A cool tool can be any book, gadget, software, video, map, hardware, material, or website that is tried and true. All reviews on this site are written by readers who have actually used the tool and others like it. Items can be either old or new as long as they are wonderful. We post things we like and ignore the rest. Suggestions for tools much better than what is recommended here are always wanted.
Subscribe to the Cool Tools Show on iTunes | RSS | Transcript | See all the Cool Tools Show posts on a single pageShow notes:5 Year Diary by Tamara Shopsin ($25)
The first pick that I have is a little 5-year diary, designed by Tamara Shopsin. I just write down what happened at each day, who I talked to, and I usually end up recording what food I cooked because I'm big into cooking. I have a log for almost every year of my life. But this is the first time I've really gotten into a five-year journal and I love it. I love this one in particular because it's just very simply designed, it's very classic. It's small, and there's just enough room to write a couple of sentences. It's very easy to maintain every single day because there's no big commitment. And I'm four years into this book now, so it's really starting to pay off because when I write down what happened, then I can look back and see what happened on that day, three years back. And for me that's really fun. I think it plays to my natural bent toward nostalgia. I particularly like the clean and functional design of this journal. So many journals are over-designed.
Fiskars Titanium Rotary Cutter ($20)
I have really gotten into sewing lately. I've always sewn, but just straight-edged things like curtains or a comforter cover. But in the last year I've really gotten into sewing clothing and much more adventurous items. And it's cool to be in my mid 50s, learning a whole new world of skills and tools and trying more and more challenging patterns. And then I discovered the Fiskars rotary cutter and you use it along with a straight edge and it's a game changer. It completely just changed the way I work. I'm a fairly precise person, so just the ability to cut patterns really precisely and cut things exactly to precise inches, which is really more of a challenge to do with sheers where you're lifting the fabric and it shifts around more. With this you're pressing it down with a straight edge and just running that nice titanium blade along the edge of the straight edge and you get just perfect results. There are a number of other sewing tools I’ve recently discovered and delight in, such as a dedicated invisible-zipper foot, a thread snip, a seam gauge, and pattern weights, but the rotary cutters have had the biggest impact on my process.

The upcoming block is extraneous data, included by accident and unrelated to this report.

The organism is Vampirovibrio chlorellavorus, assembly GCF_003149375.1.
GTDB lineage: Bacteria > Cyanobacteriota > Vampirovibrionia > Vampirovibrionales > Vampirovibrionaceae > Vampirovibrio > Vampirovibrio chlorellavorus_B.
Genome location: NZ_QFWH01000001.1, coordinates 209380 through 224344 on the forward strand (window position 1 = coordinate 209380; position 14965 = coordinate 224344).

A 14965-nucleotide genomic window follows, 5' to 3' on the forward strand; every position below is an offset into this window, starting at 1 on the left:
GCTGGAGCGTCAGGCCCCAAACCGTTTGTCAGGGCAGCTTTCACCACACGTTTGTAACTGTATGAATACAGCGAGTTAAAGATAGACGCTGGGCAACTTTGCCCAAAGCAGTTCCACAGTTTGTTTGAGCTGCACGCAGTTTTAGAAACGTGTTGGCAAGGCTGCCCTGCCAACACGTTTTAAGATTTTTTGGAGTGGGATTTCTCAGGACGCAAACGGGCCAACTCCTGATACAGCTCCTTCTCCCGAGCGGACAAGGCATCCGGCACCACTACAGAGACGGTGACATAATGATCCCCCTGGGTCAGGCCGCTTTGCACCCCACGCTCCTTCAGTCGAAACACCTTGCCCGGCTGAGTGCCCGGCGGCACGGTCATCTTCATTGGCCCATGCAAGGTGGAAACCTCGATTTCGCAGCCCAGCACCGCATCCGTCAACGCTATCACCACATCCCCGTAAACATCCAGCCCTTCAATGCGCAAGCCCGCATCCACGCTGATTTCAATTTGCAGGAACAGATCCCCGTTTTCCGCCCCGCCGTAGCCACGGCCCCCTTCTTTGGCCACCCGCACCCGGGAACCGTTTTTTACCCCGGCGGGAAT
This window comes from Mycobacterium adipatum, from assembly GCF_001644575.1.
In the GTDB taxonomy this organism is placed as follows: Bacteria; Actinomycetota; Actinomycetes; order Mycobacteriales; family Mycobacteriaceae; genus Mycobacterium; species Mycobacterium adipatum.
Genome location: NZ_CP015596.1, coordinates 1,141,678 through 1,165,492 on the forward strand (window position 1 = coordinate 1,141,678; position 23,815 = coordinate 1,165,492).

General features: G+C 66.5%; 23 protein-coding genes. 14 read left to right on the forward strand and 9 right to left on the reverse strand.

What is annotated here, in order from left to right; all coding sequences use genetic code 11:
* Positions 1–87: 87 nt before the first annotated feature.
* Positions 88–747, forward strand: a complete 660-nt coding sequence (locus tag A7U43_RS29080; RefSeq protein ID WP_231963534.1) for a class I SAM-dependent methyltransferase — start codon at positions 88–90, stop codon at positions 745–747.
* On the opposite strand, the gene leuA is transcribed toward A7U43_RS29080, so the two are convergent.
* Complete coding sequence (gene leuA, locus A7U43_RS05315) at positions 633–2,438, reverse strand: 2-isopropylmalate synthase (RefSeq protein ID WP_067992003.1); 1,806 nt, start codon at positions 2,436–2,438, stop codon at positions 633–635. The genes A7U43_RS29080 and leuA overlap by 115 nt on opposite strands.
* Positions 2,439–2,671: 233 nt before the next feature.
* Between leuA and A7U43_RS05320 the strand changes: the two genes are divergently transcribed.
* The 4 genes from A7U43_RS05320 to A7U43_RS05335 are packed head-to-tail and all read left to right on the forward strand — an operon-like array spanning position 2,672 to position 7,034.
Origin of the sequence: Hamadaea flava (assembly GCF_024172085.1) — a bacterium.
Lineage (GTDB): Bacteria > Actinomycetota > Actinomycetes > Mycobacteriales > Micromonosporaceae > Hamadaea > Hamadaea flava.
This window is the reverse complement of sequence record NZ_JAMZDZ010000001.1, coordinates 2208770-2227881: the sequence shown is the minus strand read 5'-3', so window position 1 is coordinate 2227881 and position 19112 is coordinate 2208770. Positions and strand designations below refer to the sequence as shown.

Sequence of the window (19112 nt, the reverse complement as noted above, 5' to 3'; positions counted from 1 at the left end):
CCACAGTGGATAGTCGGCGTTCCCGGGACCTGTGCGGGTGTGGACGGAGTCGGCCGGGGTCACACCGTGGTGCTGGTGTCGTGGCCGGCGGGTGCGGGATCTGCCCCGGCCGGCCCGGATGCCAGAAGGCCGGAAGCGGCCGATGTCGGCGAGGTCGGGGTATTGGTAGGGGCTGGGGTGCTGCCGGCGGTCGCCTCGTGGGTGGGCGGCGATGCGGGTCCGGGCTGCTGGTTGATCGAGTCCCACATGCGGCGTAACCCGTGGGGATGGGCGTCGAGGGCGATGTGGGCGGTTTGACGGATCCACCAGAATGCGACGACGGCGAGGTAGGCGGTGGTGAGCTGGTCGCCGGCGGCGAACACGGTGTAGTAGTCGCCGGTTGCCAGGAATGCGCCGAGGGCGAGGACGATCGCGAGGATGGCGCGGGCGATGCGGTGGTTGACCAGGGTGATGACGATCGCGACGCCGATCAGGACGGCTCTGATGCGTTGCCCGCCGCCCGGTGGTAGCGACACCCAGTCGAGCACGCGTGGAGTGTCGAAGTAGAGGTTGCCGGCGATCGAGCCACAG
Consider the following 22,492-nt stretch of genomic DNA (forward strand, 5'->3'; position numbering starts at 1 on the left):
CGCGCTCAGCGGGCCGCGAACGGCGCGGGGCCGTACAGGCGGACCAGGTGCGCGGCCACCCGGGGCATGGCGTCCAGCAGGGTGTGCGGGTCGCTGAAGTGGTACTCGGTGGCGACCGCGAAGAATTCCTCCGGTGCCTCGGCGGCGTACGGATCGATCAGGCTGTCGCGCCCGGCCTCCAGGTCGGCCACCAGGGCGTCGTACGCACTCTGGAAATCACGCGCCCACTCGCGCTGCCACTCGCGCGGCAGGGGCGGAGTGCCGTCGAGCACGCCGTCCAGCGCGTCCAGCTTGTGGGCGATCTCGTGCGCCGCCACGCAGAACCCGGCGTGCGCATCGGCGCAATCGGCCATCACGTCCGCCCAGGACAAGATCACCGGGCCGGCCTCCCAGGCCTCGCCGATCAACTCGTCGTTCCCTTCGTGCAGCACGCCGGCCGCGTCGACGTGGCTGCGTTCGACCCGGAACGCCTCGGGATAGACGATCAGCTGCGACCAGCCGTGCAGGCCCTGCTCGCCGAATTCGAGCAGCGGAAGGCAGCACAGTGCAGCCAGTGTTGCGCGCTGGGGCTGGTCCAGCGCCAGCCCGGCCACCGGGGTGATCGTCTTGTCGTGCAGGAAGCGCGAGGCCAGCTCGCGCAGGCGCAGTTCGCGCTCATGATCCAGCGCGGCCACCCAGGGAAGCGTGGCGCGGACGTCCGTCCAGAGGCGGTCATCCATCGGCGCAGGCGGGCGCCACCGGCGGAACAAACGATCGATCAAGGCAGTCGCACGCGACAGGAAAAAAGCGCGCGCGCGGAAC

Schaedler Precision Rules ($30)
I have had mine for 30 years. And if a ruler could be sexy, this one's pretty sexy to me. It's just what it sounds like. It's a super precise ruler, and it's printed on a very thin translucent plastic. I have a set of two of them, and the one I'm looking at now has inches along one edge down to one 64th of an inch. And it has metric down to half millimeters. And then there's picas down the middle, for the first 12, every point is marked. I have another one that has picas along the edge. As a book designer, I am partial to the pica ruler, which has found steady use throughout my career.
Moped Crossbody Bag by Lug ($70)
I have been using the Moped bag as my “everyday” purse for at least 10 years. It’s just the right size--big enough to hold everything I need for a day (even a light sweater) but not so big that everything is swimming in it. But it’s the POCKETS that I love! So many pockets! There’s a back pocket that fits my iPad perfectly, a handy front pocket for my phone, and a side pocket that I use for glasses, a water bottle, or a compact umbrella. I have a whole system. They come in a lot of different fabrics, but I like the simple gray heather. And it's not fancy. I have fancy or evening purses, but I'm not a purse person. People pay a lot of money for purses. I'm shocked. This one's very affordable.
About Cooking with Rockstars:
Years ago, starting in 2002, I started doing video interviews with indie rock stars about food. It was called Cooking With Rockstars, and I had the site up from maybe 2002 to 2008. Then the site went offline and I just never came around to getting it started again. There was always something else to do and that was always lower priority. But recently, I was talking with Jeffrey Zeldman who works at Automattic and he gave me the assistance of a team at WordPress who built it for me and we revived it. So it's back online. I'm able to rerelease all of the old videos. I have a whole bunch that were in the can that were never released. They're old, but they're newly released. And I might, after you can actually do things like visit people again, might do a few new interviews coming up. So I'm excited about that.